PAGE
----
Inside every piece of consumer hardware bought by hundreds and thousands of people every day, one will find electronics. These tiny mechanisms make up the brain and the heart of every device and appliance. For those who are thinking about starting their own hardware business, they’ll have to have a great team that can design and produce custom electronics for them. An electrical engineer, specifically, will know how the process works. Still, it can be helpful for businessmen themselves to know how the process goes.
In this article, you’ll learn about the first phase of PCB assembly. Read on to find out what happens at each step of the process. As an overview, the following are the main steps involved in the manufacturing of printed circuit boards:
• Applying Solder Paste
• SMT Pick and Place
• Infrared Reflow
• Inspection / Quality Assessment
• Thru-Hole Component Insertion
• Wave Soldering
• Functional Test / Final Inspection
• Production of the PCBs
But before getting into a comprehensive look on these steps, what is a PCB? PCB stands for printed circuit board. It is the flat fiberglass board found in most devices and appliances. It houses the traces connecting different components and pads. It is made of epoxy and laminated fiberglass, ensuring durability, copper traces for conduction, and solder mask (often green in color) to ensure the solder remains in place.
PCBs are manufactured using automated fabrication processes today. In the old days, they were manually crafted, which was not only laborious but also time-consuming. Customers have a wide variety of options and lots of layers to choose from, which can cater to specific requirements. There are also variations in the steps involved, which depends on the type of board being created.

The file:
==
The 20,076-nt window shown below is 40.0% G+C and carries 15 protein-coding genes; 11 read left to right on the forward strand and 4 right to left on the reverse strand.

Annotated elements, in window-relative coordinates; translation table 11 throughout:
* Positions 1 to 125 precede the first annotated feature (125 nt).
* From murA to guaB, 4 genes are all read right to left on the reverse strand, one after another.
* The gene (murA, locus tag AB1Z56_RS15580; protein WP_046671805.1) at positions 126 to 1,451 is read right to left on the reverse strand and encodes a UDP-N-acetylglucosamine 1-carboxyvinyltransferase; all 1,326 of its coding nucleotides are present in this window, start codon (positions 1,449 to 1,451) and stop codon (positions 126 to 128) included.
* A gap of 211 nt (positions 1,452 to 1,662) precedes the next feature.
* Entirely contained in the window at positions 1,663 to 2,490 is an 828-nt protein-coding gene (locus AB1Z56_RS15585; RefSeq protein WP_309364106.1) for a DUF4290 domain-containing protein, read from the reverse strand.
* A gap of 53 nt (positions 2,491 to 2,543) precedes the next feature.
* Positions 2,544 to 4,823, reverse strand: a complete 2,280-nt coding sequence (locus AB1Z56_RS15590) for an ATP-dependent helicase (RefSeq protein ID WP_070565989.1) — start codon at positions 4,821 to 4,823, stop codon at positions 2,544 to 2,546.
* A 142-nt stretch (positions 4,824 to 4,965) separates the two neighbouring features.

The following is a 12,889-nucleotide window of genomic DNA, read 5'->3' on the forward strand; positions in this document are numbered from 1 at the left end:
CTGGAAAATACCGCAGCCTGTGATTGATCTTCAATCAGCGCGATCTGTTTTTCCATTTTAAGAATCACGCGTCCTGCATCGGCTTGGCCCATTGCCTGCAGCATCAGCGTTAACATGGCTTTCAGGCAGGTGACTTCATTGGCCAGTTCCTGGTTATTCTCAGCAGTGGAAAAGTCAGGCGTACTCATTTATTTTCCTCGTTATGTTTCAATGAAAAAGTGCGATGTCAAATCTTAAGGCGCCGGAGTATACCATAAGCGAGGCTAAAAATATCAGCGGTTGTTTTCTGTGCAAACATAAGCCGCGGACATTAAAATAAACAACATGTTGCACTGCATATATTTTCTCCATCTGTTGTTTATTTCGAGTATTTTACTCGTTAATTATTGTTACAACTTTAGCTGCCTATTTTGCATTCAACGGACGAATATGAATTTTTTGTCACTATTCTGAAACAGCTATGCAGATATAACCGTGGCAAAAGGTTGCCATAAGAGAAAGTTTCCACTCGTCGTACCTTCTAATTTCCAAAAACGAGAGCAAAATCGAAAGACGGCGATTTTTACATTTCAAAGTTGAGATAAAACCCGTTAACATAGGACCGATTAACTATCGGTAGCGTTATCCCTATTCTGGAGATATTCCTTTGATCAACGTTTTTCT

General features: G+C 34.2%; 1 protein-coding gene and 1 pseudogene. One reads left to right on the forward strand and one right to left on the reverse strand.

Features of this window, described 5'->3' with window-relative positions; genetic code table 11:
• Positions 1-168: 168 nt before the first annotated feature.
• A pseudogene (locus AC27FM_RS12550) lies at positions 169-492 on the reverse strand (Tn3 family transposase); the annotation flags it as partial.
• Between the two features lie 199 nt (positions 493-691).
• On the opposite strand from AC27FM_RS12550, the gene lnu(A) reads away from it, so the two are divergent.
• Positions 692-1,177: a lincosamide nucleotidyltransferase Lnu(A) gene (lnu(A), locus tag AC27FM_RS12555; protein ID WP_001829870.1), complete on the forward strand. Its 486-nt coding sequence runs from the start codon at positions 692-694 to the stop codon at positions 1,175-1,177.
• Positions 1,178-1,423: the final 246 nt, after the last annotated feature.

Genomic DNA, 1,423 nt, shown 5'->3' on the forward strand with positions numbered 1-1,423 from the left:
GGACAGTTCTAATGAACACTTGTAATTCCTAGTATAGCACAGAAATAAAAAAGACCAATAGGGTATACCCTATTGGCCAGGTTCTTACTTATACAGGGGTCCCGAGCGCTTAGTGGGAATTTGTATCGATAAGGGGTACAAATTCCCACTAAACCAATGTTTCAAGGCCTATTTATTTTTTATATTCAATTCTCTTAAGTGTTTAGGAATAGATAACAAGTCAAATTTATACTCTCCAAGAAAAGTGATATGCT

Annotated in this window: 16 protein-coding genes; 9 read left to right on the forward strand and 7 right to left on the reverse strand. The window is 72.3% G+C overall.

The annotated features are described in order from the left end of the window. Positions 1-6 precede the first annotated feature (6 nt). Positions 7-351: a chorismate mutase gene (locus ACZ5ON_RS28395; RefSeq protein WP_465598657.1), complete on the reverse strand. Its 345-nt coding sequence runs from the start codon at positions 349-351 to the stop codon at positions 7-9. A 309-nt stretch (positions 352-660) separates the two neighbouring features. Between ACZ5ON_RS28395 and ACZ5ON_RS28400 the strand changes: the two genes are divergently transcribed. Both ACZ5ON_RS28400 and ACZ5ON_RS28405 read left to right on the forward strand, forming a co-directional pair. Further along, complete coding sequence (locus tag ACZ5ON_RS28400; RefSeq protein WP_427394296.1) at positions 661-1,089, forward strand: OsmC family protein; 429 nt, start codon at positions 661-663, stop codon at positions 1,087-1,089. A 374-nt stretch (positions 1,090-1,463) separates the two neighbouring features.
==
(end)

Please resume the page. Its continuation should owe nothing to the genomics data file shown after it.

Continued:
Here are the steps on PCB assembly:
Application of the Solder Paste
The first step in PCB assembly is applying solder paste onto the board. This is made of lots of small balls of metal, known as solder, mixed with flux, a chemical designed to aid in the melting and bonding of the metal. The solder paste has a grey appearance and has to be placed in very accurate locations on the board, and in very precise amounts.
In manufacturing plants and factories, the process is done professionally using solder stencils, automated machines and precision fixtures. The stencil is made of a thin sheet of steel that has small holes in it where the paste is able to pass through. The stencil is then placed over the board, allowing the paste to be squeegeed through the stencil. After removing the stencil, the solder place will already be placed in the correct locations.
SMT Pick and Place
The second step in PCB assembly is using the pick-and-place machine. This is an automated machine that takes and places various components on their corresponding positions on the PCB. SMT – surface mount technology – refers to the process of placing components ONLY at the surface of the PCB. These days, majority of devices and appliances that utilize non-connector components use this technology. This is because this method, using the pick and place machinery, is a lot faster, more accurate, and can operate round the clock. In comparison to manual laborers who are a lot slower, need frequent rest breaks and encounter many errors, it’s easy to see why SMT has become the technology of choice in the present generation.
These two initial steps are very essential, and getting them done just right is crucial in the overall results at the end of the manufacturing process. Now, you’re a lot more knowledgeable about the first phase of PCB assembly.